This time of year, our attention turns to what we’re grateful for in our lives. Even in the toughest times and circumstances, there are always things to be thankful for, in so many different aspects.
But today I want to ask you specifically: What are you most grateful for about farming? Think about that for a second. Focus on farming and your farm business. Consider making a list of all that you are grateful for in farming, and highlight the top three or five things you’ve identified that you’re most grateful for.
There are many different reasons why someone chooses farming as a career – or some might even say that farming chose them. The attraction to farming can vary. One farmer might have been initially drawn by the opportunity to work outside – to be close to the soil, the plants and the changing seasons.
Others might be attracted by the idea of freedom – to own their own business, as an entrepreneur. They might be drawn to an enjoyment of running the business: making improvements and gaining efficiency and success.
Still others might be attracted by the chance to continue a family legacy. Maybe the farm has been in the family for four, five or six generations. The opportunity to carry on a family-run business can be appealing for many reasons. Knowing you’re carrying on the legacy of the people closest to you can be very motivating for some farmers.
Keep it going
Whatever you’ve included on your list, it doesn’t mean that there aren’t still real challenges or problems that you deal with in your operation. Being grateful for farming and your farm operation doesn’t mean ignoring the challenges that exist. Being aware and grateful can actually help spur us on to work harder on what still needs to be addressed.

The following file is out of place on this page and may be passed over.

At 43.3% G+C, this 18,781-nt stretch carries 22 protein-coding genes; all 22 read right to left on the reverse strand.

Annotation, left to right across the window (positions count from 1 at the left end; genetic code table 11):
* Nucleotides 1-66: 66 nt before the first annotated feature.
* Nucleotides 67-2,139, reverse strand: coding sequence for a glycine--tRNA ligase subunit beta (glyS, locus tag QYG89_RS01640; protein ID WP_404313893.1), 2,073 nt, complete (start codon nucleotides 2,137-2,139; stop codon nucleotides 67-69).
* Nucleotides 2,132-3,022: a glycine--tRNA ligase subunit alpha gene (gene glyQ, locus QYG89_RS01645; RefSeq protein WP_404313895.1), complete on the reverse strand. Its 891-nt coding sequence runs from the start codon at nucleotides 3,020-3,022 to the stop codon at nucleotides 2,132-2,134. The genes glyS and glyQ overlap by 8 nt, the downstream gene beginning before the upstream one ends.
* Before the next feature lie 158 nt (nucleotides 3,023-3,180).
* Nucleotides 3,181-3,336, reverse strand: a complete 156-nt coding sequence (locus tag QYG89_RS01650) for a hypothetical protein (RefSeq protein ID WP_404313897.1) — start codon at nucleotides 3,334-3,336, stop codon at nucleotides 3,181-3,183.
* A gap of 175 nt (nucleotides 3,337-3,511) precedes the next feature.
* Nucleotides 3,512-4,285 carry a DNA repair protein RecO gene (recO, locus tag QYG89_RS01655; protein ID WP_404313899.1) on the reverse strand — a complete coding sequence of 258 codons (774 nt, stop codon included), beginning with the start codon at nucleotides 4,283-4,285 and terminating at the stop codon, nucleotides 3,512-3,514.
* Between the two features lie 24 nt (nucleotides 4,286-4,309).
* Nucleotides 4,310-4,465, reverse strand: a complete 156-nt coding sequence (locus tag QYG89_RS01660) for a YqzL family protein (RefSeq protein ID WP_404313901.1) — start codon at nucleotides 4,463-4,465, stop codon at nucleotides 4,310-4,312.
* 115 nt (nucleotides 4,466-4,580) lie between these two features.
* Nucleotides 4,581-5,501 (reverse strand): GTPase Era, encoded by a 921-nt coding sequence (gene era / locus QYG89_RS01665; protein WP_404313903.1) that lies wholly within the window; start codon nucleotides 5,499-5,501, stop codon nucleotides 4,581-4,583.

That’s great motivation when you’re dealing with any big challenges and issues in the operation. Here are a couple ways you can use your gratitude to help move your farm forward if you’re facing challenges when considering plans for the 2021 crop year.
- Take the big picture into account. When you’re reviewing the farm’s numbers as 2020 wraps up, make sure to look at them in light of the major goals you have for your operation. For example, if continuing the farm’s legacy for the next generation is a goal, you can set some long-term goals to be financially prepared to bring them in.
- Consider your own leadership skills. Different farmers bring different skills to the table when they enter a leadership position on the farm. Some excel at agronomy, others at fixing machinery, and others at spreadsheets and financial know-how. Think about the areas you’re naturally drawn to in your operation, as well as those that you haven’t been as attracted to. Where you could learn more and practice furthering your leadership skills?
One leadership skill that farmers often say they want to take to the next level is marketing and merchandising tools and plans. Our market advisors come alongside farmers with education and dynamic marketing planning. You can get in touch with them now to start your 2021 plans.